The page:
- It optimizes his appetite so no more overeating or taking in too many calories.
- Finally, fresh but meaty bones deliver a host of beneficial nutrients like calcium phosphate which help build his skeletal system.
What Should You Keep in Mind while Giving Bones to Your Dog?
Here are a couple of rules to follow when you think of giving bones to your dog:
- Give your dog raw bones which are a little on the meaty side. Don’t give cooked bones because these soften and splinter when chewed on.
- Get the right size. What we mean by that is, give your dog a bone that’s smaller than or roughly equal to the size of his head. Avoid narrow bones since the pieces can fragment and get into the throat. Go for the thick ones.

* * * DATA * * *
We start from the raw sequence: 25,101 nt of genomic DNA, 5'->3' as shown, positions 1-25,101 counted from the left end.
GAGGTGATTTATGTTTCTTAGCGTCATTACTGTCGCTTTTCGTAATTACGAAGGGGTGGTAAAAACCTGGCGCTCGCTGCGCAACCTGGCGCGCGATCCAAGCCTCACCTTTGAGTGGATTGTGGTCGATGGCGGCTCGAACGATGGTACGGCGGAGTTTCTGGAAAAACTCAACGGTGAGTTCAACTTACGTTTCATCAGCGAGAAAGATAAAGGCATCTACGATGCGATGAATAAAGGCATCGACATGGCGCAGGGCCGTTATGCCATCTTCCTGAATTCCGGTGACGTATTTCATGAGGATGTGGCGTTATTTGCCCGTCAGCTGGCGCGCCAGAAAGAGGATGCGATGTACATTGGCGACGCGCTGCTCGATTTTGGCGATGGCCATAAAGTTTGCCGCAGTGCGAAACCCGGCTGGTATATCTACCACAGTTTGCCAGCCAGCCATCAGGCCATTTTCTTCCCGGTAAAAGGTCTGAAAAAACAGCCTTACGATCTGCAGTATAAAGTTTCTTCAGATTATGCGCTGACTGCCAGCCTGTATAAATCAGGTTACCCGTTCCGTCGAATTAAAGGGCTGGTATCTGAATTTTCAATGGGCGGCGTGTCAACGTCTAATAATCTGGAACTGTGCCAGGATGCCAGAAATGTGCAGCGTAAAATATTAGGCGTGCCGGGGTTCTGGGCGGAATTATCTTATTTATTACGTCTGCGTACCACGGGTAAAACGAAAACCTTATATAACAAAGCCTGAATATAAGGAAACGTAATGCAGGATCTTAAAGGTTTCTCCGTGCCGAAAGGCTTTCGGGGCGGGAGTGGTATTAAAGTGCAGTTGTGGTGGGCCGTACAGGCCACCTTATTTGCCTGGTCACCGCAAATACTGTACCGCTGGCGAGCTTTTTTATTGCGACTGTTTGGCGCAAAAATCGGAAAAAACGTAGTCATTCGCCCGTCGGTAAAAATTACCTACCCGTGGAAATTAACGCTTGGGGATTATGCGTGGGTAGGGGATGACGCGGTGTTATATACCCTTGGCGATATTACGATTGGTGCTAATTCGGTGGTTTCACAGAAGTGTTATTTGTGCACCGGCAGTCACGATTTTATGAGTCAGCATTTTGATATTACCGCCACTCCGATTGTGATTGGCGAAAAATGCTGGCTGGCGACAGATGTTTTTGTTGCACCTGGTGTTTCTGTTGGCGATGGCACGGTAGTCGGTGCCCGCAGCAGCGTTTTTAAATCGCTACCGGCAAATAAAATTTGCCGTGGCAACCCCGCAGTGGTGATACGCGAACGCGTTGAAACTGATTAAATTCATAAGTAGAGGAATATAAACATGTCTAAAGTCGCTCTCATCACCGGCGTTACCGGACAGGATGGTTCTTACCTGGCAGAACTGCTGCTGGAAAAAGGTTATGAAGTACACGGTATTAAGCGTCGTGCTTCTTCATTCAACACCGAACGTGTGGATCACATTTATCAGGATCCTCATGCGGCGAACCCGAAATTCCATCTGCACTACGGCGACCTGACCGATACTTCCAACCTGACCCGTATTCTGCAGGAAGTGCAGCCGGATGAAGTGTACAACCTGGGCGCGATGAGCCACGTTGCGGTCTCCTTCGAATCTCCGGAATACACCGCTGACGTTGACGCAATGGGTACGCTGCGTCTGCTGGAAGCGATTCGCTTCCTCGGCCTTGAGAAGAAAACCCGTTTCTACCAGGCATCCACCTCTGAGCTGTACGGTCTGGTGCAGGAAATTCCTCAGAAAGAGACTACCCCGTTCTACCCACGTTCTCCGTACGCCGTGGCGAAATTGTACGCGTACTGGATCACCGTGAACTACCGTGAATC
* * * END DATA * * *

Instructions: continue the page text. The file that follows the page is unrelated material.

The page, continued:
- Don’t give them bones. Wait a minute. We’re not kidding. Don’t give your dog raw bones if he/she already has gastrointestinal problems. Because giving bones to your dog having these issues will affect nutrient absorption and make his digestion worse.
What Kind of Bones Are Safe for Dogs?
If you’re asking “Are chicken bones safe for dogs?” or “Should I give large bones to my dog?”, we’re here to spill the beans.
There are different kinds of bones which are safe for your dog and here are a few of them.
1. Pork Bones
Pork bones aren’t safe for your dog, be it raw or cooked. Ask a veterinary expert and you’ll get the same answer.
2. Turkey Bones
Turkey bones are known to splinter a lot. We recommend avoiding them.
3. Lamb Bones
Lamb bones are close to beef bones in terms of density, so are a great choice.
4. Chicken Bones
Chicken bones are compatible nutritionally and are easy on his teeth and is one of their favourites.
5. Beef Bones